Should entrepreneurs and geeks talk politics (or should we shut up)?

Published October 26th, 2006 edit replace rm!

I have for a long time without even questioning it, figured it’s best to keep shut about political issues when doing business. As everyone who knows me can attest to I am a very opinionated guy when it comes to politics and economics. While I don’t directly hide that fact on this blog, I don’t necessarily advertise it either.

Martin Varsavsky the founder of Fon (Very cool company) asks Are we too progressive but concludes that he should be political.

FON is people who have been promised the wireless internet and got tired of waiting. And that to me, is progressive. Why should it not express our views? And as a CEO, why can´t I express my views? I believe CEO´s CAN and SHOULD be political, because CEOs are citizens and all citizens should be political. So here´s a random list of things I believe in.

I tend to agree. In the Ruby on Rails world we also have one or two proudly political geeks Rabble being the prime contender.

While I don’t think I will mix too much straight politics on this blog I think I will probably start advertising my political blog Econotrix a bit heavier in the future. I am proudly libertarian and while I rant I also try to work out solutions as well (like any good geek would).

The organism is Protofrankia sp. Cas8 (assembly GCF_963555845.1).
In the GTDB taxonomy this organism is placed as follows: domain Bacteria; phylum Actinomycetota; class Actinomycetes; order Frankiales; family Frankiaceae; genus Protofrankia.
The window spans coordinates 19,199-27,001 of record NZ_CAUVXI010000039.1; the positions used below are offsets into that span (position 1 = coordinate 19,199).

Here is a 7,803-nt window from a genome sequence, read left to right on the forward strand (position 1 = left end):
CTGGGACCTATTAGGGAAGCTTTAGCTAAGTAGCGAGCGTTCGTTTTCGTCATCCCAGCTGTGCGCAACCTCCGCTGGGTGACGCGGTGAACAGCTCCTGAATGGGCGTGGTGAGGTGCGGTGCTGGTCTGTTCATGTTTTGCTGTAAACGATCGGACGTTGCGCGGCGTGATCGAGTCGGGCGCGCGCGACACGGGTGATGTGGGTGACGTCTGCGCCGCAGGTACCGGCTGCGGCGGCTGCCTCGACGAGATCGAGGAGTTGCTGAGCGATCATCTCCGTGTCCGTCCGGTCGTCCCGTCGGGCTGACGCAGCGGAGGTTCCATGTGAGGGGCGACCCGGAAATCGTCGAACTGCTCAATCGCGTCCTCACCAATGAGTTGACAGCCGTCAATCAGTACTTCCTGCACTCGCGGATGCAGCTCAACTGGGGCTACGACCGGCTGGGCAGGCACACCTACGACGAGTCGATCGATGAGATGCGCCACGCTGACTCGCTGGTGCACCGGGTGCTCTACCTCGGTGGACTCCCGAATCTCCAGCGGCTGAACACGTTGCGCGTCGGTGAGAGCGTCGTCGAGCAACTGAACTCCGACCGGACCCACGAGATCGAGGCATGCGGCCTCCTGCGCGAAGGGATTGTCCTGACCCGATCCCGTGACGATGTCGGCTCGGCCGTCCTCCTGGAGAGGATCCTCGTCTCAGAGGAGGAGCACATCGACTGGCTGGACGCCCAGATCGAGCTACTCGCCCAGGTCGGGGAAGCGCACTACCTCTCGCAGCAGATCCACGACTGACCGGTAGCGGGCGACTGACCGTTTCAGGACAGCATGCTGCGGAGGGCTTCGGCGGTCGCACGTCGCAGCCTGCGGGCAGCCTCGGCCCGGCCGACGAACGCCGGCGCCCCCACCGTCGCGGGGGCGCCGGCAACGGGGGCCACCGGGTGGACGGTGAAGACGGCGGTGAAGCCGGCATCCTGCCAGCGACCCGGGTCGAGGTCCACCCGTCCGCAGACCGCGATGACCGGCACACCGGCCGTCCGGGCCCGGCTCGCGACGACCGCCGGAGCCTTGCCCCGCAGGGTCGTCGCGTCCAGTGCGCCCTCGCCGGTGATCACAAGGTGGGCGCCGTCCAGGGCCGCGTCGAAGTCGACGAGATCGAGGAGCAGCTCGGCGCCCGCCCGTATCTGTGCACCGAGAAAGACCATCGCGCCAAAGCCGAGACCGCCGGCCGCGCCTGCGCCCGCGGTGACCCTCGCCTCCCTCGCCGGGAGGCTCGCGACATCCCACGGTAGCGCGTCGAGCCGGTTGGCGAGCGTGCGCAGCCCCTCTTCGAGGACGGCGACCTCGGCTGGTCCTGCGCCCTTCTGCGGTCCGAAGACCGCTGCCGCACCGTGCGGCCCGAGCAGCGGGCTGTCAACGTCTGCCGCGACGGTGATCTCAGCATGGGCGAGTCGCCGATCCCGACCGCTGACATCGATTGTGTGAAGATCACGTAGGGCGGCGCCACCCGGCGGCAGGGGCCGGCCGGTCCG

While I disagree on many things with both Martin and Rabble, I think we probably also would agree on many other things.

Then again as a libertarian I believe that the stuff we actually do with our businesses and our technologies are way more important in a world changing way than any vote we make or any political diatribe we go out on.

Posted October 26th, 2006

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Comments

Will Kamishlian October 26th, 2006

Why not discourse in politics, I say. The important thing is to separate political discussion from work, technology, etc. discussion. The saying, “Don’t discuss politics or religion at a dinner party” holds true. The reason for this, beyond good taste, is that political discussion tends to polarize groups. Polarization on fields separate to the subject matter (business, technology, etc.) only hurts discussion in those areas.

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